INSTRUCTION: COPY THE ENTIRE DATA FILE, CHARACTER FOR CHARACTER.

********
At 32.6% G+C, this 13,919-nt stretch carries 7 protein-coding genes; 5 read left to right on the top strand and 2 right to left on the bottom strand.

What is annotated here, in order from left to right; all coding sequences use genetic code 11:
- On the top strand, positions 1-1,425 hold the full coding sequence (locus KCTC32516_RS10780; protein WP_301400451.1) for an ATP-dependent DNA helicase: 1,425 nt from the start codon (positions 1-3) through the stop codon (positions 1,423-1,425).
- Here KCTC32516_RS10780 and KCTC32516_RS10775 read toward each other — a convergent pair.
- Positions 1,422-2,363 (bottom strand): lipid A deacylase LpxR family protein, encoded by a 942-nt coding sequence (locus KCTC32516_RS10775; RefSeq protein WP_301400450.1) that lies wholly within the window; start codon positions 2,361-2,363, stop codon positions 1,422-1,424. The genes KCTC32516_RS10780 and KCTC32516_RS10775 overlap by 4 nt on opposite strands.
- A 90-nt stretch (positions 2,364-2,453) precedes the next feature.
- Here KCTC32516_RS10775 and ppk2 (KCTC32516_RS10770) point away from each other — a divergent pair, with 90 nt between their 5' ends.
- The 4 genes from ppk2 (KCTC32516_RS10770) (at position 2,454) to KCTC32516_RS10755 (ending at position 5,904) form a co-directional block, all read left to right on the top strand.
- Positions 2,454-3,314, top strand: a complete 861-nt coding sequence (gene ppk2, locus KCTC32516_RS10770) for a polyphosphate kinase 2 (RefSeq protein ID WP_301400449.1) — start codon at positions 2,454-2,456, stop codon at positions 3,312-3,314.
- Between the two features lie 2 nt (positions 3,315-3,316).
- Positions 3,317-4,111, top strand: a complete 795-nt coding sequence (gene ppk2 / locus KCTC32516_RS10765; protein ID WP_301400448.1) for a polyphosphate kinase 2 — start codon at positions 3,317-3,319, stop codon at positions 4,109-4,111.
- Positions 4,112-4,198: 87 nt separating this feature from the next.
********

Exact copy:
At 32.6% G+C, this 13,919-nt stretch carries 7 protein-coding genes; 5 read left to right on the top strand and 2 right to left on the bottom strand.

What is annotated here, in order from left to right; all coding sequences use genetic code 11:
- On the top strand, positions 1-1,425 hold the full coding sequence (locus KCTC32516_RS10780; protein WP_301400451.1) for an ATP-dependent DNA helicase: 1,425 nt from the start codon (positions 1-3) through the stop codon (positions 1,423-1,425).
- Here KCTC32516_RS10780 and KCTC32516_RS10775 read toward each other — a convergent pair.
- Positions 1,422-2,363 (bottom strand): lipid A deacylase LpxR family protein, encoded by a 942-nt coding sequence (locus KCTC32516_RS10775; RefSeq protein WP_301400450.1) that lies wholly within the window; start codon positions 2,361-2,363, stop codon positions 1,422-1,424. The genes KCTC32516_RS10780 and KCTC32516_RS10775 overlap by 4 nt on opposite strands.
- A 90-nt stretch (positions 2,364-2,453) precedes the next feature.
- Here KCTC32516_RS10775 and ppk2 (KCTC32516_RS10770) point away from each other — a divergent pair, with 90 nt between their 5' ends.
- The 4 genes from ppk2 (KCTC32516_RS10770) (at position 2,454) to KCTC32516_RS10755 (ending at position 5,904) form a co-directional block, all read left to right on the top strand.
- Positions 2,454-3,314, top strand: a complete 861-nt coding sequence (gene ppk2, locus KCTC32516_RS10770) for a polyphosphate kinase 2 (RefSeq protein ID WP_301400449.1) — start codon at positions 2,454-2,456, stop codon at positions 3,312-3,314.
- Between the two features lie 2 nt (positions 3,315-3,316).
- Positions 3,317-4,111, top strand: a complete 795-nt coding sequence (gene ppk2 / locus KCTC32516_RS10765; protein ID WP_301400448.1) for a polyphosphate kinase 2 — start codon at positions 3,317-3,319, stop codon at positions 4,109-4,111.
- Positions 4,112-4,198: 87 nt separating this feature from the next.